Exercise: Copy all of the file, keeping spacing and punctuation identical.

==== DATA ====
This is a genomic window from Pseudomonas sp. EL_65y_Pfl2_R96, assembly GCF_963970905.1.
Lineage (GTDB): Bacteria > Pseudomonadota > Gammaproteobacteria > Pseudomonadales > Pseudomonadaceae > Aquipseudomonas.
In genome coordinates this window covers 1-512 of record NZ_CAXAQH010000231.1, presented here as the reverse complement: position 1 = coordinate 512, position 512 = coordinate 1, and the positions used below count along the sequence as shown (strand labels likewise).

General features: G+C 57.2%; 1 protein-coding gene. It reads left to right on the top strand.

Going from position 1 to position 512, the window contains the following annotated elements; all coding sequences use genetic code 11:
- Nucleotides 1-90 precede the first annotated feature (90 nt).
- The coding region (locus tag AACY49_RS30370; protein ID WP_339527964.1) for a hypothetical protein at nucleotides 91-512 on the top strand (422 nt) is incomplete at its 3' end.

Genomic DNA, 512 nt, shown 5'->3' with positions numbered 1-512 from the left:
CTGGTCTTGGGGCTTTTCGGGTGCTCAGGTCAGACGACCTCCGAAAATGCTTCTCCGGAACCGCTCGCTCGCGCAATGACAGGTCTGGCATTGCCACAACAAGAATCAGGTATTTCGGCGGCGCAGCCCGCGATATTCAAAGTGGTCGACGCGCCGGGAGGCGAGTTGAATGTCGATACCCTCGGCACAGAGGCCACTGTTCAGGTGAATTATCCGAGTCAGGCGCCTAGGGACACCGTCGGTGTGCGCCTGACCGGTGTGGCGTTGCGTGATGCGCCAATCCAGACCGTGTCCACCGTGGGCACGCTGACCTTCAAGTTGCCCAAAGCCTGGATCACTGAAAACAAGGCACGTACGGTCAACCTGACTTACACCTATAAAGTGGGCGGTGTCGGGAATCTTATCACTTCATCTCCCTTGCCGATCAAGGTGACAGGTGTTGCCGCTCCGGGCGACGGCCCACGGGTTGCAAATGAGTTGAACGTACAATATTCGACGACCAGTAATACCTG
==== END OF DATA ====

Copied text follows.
This is a genomic window from Pseudomonas sp. EL_65y_Pfl2_R96, assembly GCF_963970905.1.
Lineage (GTDB): Bacteria > Pseudomonadota > Gammaproteobacteria > Pseudomonadales > Pseudomonadaceae > Aquipseudomonas.
In genome coordinates this window covers 1-512 of record NZ_CAXAQH010000231.1, presented here as the reverse complement: position 1 = coordinate 512, position 512 = coordinate 1, and the positions used below count along the sequence as shown (strand labels likewise).

General features: G+C 57.2%; 1 protein-coding gene. It reads left to right on the top strand.

Going from position 1 to position 512, the window contains the following annotated elements; all coding sequences use genetic code 11:
- Nucleotides 1-90 precede the first annotated feature (90 nt).
- The coding region (locus tag AACY49_RS30370; protein ID WP_339527964.1) for a hypothetical protein at nucleotides 91-512 on the top strand (422 nt) is incomplete at its 3' end.

Genomic DNA, 512 nt, shown 5'->3' with positions numbered 1-512 from the left:
CTGGTCTTGGGGCTTTTCGGGTGCTCAGGTCAGACGACCTCCGAAAATGCTTCTCCGGAACCGCTCGCTCGCGCAATGACAGGTCTGGCATTGCCACAACAAGAATCAGGTATTTCGGCGGCGCAGCCCGCGATATTCAAAGTGGTCGACGCGCCGGGAGGCGAGTTGAATGTCGATACCCTCGGCACAGAGGCCACTGTTCAGGTGAATTATCCGAGTCAGGCGCCTAGGGACACCGTCGGTGTGCGCCTGACCGGTGTGGCGTTGCGTGATGCGCCAATCCAGACCGTGTCCACCGTGGGCACGCTGACCTTCAAGTTGCCCAAAGCCTGGATCACTGAAAACAAGGCACGTACGGTCAACCTGACTTACACCTATAAAGTGGGCGGTGTCGGGAATCTTATCACTTCATCTCCCTTGCCGATCAAGGTGACAGGTGTTGCCGCTCCGGGCGACGGCCCACGGGTTGCAAATGAGTTGAACGTACAATATTCGACGACCAGTAATACCTG